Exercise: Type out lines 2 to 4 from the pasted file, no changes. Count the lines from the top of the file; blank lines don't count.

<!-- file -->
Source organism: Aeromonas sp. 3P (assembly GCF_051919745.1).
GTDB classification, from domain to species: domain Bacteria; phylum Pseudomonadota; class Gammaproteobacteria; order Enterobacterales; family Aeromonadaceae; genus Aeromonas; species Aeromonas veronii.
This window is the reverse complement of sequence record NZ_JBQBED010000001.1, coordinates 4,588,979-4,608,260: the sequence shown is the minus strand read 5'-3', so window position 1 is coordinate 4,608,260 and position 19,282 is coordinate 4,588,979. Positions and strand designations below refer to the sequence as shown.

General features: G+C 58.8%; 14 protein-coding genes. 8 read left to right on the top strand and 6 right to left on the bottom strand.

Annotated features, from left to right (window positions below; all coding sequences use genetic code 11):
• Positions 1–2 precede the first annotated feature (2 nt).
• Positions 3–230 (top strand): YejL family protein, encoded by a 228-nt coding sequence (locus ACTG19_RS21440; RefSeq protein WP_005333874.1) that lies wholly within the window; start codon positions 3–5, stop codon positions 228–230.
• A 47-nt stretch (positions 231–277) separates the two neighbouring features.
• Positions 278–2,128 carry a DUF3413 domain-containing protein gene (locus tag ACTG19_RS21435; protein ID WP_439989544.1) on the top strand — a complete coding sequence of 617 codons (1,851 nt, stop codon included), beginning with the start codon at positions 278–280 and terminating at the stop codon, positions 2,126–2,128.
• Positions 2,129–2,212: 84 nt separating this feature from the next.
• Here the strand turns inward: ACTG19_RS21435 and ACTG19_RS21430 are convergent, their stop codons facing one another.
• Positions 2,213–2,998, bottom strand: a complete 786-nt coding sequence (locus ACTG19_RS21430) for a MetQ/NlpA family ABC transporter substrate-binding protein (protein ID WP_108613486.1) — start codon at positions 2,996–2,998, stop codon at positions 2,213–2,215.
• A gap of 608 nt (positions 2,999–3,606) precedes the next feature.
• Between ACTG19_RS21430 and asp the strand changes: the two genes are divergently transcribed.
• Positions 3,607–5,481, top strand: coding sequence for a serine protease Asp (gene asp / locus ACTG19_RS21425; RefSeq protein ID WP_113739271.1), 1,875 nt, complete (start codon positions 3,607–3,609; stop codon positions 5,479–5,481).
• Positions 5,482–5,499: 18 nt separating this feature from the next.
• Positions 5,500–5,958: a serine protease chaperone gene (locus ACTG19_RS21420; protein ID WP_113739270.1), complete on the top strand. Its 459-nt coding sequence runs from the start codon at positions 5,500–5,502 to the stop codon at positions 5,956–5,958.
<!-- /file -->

GTDB classification, from domain to species: domain Bacteria; phylum Pseudomonadota; class Gammaproteobacteria; order Enterobacterales; family Aeromonadaceae; genus Aeromonas; species Aeromonas veronii.
This window is the reverse complement of sequence record NZ_JBQBED010000001.1, coordinates 4,588,979-4,608,260: the sequence shown is the minus strand read 5'-3', so window position 1 is coordinate 4,608,260 and position 19,282 is coordinate 4,588,979. Positions and strand designations below refer to the sequence as shown.

General features: G+C 58.8%; 14 protein-coding genes. 8 read left to right on the top strand and 6 right to left on the bottom strand.